Samyukta Āgama (2) 52

Sakka Saṃyutta

Non-Buddhist teachers

Thus have I heard, once, the Buddha was staying near Rājagaha in the Gijjhakūṭa mountains. At that time there were ninety-six non-Buddhist groups, each praying and making offerings to someone. There were, for instance, donors who had faith in some non-Buddhist wanderer and those said: “One should first make offerings to our teacher the wanderer!” If they had faith in some non-Buddhist wandering ascetic they said: “First one should make offerings to our teacher the wandering ascetic!” If they had faith in the non-Buddhist teacher Nigaṇṭha Nātaputta they all said: “First give our teacher Nigaṇṭha Nātaputta a big offering, after that give to the others!” If they had faith in some non-Buddhist called a fire-worshiper they said: “One should make offerings to our teacher the fire-worshiper!” If they had faith in some non-Buddhist elder follower of the Vedas they said: “One should first make offerings to our teacher the elder follower of the Vedas!” If they had faith in some renowned non-Buddhist follower of the Vedas they said: “Make offerings to our teacher the renowned follower of the Vedas!” If they had faith in the Buddha, they said: “One should first make offerings to our teacher the Tathāgata and the community of monks!”

Sakka Devānaṃ Inda thought: “Extremely heretical views have arisen among the people of Rājagaha. Holding heretical views, while the Buddha and the Saṅgha exist in the world, is unwholesome.” With that, Sakka quickly transformed himself into an elder brāhmaṇa, of upright appearance, riding on a white chariot pulled by white horses. Surrounded to left and right by young men, he went to the temple district and passed right through it without stopping. All the people in Rājagaha thought: “Where will this elder brāhmaṇa go first? Let’s follow him!”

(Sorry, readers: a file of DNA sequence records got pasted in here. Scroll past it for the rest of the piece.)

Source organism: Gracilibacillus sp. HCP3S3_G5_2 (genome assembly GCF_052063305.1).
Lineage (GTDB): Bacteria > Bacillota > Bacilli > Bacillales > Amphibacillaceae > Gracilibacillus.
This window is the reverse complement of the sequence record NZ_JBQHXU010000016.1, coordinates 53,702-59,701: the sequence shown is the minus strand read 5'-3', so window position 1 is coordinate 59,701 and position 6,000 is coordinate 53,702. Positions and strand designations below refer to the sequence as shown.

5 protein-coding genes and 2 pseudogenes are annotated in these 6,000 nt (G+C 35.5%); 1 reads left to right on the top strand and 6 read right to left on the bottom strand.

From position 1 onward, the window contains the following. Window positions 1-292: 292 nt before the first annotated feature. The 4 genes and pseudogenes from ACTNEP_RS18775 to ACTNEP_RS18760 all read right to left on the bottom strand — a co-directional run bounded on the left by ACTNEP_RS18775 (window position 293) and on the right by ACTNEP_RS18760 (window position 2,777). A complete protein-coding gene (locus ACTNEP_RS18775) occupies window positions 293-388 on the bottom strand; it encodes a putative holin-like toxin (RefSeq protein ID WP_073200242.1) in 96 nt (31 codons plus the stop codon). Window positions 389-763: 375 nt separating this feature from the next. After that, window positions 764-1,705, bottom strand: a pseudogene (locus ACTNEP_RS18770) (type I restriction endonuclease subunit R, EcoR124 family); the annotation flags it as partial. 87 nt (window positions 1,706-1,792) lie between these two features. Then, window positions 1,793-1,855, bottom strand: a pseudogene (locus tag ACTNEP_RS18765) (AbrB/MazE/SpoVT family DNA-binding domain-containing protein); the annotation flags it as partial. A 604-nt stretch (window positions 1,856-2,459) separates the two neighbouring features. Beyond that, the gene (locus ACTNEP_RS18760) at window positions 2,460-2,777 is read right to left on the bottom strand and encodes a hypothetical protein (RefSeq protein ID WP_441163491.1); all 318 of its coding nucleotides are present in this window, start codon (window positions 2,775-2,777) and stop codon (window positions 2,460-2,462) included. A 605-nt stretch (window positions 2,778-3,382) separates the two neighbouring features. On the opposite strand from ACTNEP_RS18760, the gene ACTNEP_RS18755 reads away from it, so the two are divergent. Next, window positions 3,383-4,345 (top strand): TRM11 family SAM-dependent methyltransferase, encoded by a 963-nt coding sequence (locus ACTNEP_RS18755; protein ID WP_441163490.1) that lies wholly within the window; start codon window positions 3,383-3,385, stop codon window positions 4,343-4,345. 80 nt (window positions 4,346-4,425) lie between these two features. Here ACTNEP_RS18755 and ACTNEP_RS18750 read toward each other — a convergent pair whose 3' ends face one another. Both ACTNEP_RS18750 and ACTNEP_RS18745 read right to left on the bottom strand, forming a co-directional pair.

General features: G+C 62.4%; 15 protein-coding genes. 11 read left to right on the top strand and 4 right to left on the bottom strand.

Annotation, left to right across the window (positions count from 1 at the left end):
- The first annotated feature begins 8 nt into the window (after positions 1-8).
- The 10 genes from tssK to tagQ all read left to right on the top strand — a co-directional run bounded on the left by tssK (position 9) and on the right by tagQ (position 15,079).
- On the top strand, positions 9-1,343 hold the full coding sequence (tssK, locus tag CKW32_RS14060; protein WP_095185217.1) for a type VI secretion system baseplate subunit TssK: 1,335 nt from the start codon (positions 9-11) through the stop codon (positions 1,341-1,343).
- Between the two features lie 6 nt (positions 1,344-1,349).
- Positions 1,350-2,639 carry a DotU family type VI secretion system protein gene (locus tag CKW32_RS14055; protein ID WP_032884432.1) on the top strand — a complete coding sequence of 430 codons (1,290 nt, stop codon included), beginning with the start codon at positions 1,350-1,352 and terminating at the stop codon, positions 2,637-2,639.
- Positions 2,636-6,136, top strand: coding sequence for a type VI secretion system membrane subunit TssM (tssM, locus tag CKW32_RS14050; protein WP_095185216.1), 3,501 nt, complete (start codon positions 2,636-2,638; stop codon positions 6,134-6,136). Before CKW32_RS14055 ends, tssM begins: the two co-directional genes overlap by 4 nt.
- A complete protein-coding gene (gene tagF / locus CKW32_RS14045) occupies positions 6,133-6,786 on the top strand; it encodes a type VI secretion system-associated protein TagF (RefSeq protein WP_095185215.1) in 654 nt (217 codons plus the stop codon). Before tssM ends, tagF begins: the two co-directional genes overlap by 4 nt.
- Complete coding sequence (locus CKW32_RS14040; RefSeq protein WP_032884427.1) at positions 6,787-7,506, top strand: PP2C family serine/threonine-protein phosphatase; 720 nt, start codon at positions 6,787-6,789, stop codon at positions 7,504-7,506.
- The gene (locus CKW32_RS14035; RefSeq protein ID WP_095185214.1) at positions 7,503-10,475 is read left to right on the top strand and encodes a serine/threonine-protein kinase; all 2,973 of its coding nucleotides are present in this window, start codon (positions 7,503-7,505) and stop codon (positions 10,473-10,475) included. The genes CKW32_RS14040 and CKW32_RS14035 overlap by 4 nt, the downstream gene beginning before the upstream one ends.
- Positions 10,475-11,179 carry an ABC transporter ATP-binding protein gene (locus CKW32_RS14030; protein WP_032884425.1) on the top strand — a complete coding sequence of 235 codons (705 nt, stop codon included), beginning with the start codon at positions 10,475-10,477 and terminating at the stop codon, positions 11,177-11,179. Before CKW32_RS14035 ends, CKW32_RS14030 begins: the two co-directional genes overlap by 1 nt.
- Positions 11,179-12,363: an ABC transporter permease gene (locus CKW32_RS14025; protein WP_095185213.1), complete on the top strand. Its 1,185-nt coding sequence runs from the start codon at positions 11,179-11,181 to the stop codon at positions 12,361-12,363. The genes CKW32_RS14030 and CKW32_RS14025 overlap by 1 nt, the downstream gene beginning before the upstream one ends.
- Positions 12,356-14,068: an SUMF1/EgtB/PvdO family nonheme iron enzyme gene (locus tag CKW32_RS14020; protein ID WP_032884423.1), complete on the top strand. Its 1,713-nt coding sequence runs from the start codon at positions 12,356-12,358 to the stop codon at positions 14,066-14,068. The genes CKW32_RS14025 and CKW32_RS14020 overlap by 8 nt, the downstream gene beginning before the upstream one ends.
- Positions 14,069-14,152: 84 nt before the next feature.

Then Sakka, knowing what they were thinking, turned his chariot to the south and went to Gijjhakūṭa. Arriving at the place where the chariots had to stop, he stopped among them, got down, entered the precinct, and approached the Buddha. Having paid homage at the Buddha’s feet and sat to one side, Sakka spoke in verse:

“To the noble king who turns the Dhamma wheel, /
who can ferry one across from the shore of suffering to the other shore,
where there is neither hatred nor fear, /
I bow my head in homage.

If people want to generate merit, /
where should they place their offerings?
Wanting to attain pure merit /
one should engender pure faith.

One makes offerings today /
in order to obtain good results in future lives.
From which field of merit /
does one reap great fruits with only a small offering?”

Then the World-honored One, there on Gijjhakūṭa, expounded to Sakka what is most worthy of offerings, answering him in verse:

Those who have attained the four fruits and the four paths, /
having fulfilled the practice of meditation,
Their power of merit is deep /
like the great ocean.

These are called the truly best, /
the disciples of the tamer,
who in the vast darkness of ignorance /
can light the candle of wisdom.

Always for the sake of sentient beings /
preaching the Dhamma, showing the way:
this is called the Saṅgha field of merit /
vast without end.

Donations made to this field of merit /
are called ‘well given.’
Donations made to this field of merit /
are called ‘well offered.’

Burning things in a fire sacrifice and praying to the gods /
is a waste and without benefit.
This is not called ‘well sacrificed.’ /
But on a true field of merit one makes only a little effort /
and reaps great gains.

This is called ‘well sacrificed.’ /
Sakka, you should know,
to give to what is called a worthy ‘field of merit,’ /
a person within the Saṅgha,

later one will certainly attain great fruits. /
This is said at the right time,
it is said by the Buddha. /